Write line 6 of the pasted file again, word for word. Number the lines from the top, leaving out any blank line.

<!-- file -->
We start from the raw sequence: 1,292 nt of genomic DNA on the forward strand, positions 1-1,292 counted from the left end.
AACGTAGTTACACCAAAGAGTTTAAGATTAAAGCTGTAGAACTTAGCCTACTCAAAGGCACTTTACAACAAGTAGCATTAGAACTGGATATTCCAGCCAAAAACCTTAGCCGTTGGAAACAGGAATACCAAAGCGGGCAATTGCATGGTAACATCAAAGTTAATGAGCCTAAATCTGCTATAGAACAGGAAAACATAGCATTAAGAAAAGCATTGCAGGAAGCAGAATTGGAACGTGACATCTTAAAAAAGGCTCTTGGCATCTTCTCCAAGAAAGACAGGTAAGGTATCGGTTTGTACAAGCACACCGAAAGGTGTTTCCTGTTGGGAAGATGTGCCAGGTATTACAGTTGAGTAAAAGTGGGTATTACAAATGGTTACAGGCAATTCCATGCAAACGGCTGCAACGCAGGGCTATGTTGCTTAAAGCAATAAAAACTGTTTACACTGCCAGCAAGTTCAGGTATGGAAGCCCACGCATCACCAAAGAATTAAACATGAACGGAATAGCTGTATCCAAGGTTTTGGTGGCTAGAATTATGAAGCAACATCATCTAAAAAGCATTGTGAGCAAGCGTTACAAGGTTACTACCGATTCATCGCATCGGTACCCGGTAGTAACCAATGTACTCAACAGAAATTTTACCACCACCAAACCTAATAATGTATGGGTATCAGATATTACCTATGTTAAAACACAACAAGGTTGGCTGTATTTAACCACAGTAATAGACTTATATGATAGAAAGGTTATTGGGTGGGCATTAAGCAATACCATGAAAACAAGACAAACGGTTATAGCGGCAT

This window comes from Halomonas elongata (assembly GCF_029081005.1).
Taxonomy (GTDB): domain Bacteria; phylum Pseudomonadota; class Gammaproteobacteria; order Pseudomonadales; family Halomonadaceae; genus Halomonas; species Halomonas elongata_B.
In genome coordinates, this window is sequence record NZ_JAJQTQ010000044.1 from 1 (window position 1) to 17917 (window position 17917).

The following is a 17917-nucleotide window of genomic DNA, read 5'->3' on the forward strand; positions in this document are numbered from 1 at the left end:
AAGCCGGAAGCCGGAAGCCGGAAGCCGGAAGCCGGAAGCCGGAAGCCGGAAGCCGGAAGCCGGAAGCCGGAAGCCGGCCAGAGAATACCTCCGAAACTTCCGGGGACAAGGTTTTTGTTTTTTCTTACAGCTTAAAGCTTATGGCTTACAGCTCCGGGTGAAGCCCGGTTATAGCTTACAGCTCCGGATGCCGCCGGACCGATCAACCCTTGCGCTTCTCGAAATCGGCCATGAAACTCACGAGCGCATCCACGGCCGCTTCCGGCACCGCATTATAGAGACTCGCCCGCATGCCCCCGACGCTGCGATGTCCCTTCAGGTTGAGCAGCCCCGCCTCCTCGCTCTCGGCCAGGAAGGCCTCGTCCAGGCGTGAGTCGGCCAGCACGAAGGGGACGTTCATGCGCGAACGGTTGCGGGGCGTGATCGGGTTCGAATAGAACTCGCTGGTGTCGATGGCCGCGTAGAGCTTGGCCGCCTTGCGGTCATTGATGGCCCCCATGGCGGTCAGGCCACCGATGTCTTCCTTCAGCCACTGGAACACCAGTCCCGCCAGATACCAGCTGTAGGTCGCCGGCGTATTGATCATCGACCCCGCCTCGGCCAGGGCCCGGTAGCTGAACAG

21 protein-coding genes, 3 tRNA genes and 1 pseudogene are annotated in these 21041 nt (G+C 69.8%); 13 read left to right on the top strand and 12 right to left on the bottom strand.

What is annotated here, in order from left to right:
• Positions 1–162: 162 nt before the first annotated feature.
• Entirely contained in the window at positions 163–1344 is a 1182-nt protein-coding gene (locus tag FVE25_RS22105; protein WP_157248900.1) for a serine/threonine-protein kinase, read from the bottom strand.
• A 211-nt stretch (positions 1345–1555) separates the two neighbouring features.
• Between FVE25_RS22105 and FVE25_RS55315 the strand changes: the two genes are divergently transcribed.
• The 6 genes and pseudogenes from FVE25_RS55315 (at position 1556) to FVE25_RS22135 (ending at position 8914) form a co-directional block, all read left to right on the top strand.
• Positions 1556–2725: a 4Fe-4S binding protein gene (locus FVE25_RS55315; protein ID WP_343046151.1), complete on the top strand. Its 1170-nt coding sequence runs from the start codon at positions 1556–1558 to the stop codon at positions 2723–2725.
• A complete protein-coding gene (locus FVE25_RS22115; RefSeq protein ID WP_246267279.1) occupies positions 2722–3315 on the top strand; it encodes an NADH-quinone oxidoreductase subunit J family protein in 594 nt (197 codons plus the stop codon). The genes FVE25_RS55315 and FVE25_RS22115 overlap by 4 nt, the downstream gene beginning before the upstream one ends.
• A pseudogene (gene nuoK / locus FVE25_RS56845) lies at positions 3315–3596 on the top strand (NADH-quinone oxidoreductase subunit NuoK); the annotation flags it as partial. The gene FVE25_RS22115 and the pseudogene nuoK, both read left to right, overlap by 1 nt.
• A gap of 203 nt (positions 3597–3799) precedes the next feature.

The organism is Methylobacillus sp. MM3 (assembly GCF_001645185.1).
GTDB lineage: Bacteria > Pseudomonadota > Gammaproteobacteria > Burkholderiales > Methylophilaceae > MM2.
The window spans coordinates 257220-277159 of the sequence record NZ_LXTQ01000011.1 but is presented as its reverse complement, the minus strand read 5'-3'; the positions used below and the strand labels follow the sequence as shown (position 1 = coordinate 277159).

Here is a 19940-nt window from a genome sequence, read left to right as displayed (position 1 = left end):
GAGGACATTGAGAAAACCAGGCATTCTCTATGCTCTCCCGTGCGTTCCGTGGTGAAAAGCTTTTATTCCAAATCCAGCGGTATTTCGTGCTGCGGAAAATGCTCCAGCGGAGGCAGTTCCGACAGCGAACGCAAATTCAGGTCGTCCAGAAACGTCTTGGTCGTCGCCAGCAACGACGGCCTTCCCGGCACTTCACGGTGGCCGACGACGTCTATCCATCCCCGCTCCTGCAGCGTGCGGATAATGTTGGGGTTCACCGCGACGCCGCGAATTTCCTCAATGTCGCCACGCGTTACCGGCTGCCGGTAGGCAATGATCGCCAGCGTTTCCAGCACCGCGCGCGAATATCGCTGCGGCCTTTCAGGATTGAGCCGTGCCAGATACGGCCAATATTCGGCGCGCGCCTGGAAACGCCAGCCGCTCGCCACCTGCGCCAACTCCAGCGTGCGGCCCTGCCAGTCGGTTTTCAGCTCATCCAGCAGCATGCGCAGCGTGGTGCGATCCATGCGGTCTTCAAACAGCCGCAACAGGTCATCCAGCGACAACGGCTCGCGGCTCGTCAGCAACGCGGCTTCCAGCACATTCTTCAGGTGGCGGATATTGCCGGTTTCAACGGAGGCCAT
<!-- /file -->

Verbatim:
The following is a 17917-nucleotide window of genomic DNA, read 5'->3' on the forward strand; positions in this document are numbered from 1 at the left end: